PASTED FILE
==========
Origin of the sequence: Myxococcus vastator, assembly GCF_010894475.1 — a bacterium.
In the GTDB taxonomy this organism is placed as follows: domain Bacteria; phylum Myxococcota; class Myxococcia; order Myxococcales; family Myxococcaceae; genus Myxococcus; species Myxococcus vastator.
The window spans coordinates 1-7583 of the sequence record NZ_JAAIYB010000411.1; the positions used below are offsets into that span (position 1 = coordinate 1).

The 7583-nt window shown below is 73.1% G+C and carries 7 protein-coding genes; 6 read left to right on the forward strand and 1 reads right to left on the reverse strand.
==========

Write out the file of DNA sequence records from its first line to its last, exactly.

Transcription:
Origin of the sequence: Myxococcus vastator, assembly GCF_010894475.1 — a bacterium.
In the GTDB taxonomy this organism is placed as follows: domain Bacteria; phylum Myxococcota; class Myxococcia; order Myxococcales; family Myxococcaceae; genus Myxococcus; species Myxococcus vastator.
The window spans coordinates 1-7583 of the sequence record NZ_JAAIYB010000411.1; the positions used below are offsets into that span (position 1 = coordinate 1).

The 7583-nt window shown below is 73.1% G+C and carries 7 protein-coding genes; 6 read left to right on the forward strand and 1 reads right to left on the reverse strand.